Organic farmers have asked the Government for permission to take a “holiday” from strict organic standards in an attempt to survive the recession.
The drastic move by organisations including the Soil Association follows a dip in sales of organic produce and fears for the future of Britain\’s 5,000 organic farmers.
Sales of organic food slumped 10 per cent in the 12 weeks up to the end of November, according to the latest figures from the consumer researchers TNS. Overall food sales over the same period were up 6 per cent.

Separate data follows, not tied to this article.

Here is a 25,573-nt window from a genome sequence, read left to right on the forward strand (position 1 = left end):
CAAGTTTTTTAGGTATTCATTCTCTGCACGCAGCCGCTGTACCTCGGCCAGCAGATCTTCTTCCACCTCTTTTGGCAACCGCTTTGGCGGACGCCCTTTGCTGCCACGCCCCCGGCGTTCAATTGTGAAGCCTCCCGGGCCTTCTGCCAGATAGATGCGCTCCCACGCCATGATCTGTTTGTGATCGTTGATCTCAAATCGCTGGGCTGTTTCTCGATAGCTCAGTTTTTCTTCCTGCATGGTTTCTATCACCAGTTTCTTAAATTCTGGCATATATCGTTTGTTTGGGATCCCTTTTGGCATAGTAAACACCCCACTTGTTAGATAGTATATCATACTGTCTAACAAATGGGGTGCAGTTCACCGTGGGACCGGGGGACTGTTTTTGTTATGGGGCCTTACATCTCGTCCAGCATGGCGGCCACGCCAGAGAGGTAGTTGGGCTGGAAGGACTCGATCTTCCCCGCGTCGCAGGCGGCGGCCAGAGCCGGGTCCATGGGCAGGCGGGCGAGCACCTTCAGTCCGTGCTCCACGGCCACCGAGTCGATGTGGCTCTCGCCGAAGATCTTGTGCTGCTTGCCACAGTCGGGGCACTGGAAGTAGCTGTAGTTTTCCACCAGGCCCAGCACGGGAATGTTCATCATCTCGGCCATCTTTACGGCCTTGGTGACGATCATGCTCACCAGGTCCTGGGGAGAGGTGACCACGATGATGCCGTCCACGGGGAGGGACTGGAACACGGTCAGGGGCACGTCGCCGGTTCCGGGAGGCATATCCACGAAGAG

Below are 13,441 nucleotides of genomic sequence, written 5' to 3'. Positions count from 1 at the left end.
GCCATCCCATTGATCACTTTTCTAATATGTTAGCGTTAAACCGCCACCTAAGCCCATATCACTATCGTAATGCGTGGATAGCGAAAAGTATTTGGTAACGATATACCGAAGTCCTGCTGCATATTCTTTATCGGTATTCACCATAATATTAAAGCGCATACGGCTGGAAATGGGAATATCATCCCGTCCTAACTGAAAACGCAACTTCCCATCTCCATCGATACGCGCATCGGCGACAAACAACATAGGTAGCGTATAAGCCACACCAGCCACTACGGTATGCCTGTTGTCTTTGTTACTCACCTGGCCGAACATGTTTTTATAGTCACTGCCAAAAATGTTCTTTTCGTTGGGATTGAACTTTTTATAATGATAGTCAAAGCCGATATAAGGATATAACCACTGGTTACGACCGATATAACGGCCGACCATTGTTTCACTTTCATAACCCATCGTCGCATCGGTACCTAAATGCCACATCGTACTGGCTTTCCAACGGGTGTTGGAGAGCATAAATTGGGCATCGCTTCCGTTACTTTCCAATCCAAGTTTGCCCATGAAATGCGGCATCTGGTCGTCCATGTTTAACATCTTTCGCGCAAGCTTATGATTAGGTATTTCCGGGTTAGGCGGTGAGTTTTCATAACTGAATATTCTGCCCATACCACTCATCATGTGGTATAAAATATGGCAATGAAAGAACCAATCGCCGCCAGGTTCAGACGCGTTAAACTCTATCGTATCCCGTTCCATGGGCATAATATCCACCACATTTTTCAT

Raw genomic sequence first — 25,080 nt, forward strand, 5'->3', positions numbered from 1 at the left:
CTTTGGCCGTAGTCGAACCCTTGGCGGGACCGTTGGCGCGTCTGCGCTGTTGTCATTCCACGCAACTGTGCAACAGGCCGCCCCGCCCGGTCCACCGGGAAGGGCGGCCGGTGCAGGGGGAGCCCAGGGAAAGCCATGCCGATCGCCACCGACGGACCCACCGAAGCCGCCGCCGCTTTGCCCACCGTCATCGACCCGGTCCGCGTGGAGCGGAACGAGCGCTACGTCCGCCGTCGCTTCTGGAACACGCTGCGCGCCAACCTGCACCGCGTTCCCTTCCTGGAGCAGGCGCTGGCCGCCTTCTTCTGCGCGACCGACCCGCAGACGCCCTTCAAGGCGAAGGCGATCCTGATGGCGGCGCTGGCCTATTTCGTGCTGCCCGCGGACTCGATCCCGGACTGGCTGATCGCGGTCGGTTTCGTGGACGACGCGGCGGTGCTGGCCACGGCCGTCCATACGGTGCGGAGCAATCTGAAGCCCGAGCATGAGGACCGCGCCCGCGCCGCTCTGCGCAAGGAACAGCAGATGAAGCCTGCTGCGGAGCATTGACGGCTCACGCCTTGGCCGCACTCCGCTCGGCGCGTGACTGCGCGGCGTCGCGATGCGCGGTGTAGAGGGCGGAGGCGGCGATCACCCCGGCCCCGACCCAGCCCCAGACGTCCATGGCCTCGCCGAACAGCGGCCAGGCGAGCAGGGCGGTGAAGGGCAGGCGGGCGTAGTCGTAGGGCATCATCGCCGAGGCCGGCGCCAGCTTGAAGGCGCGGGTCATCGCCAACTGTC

Organic certification bodies, including the Soil Association, the country\’s biggest campaigner for organic food and farming, asked Hilary Benn, the Rural Affairs Secretary, last week for approval to relax the rules for an indefinite period. They want their members to be able to use conventional animal feed instead of organic food concentrate, which costs double. Average organic feed prices are £320 a tonne compared with £160 a tonne for conventional feed.
So if organic farming is more expensive then it must use more resources, yes? Given that costs are a measure of the resources used as inputs.
So this claim that organic farming is better for the planet somewhat falls down, doesn\’t it?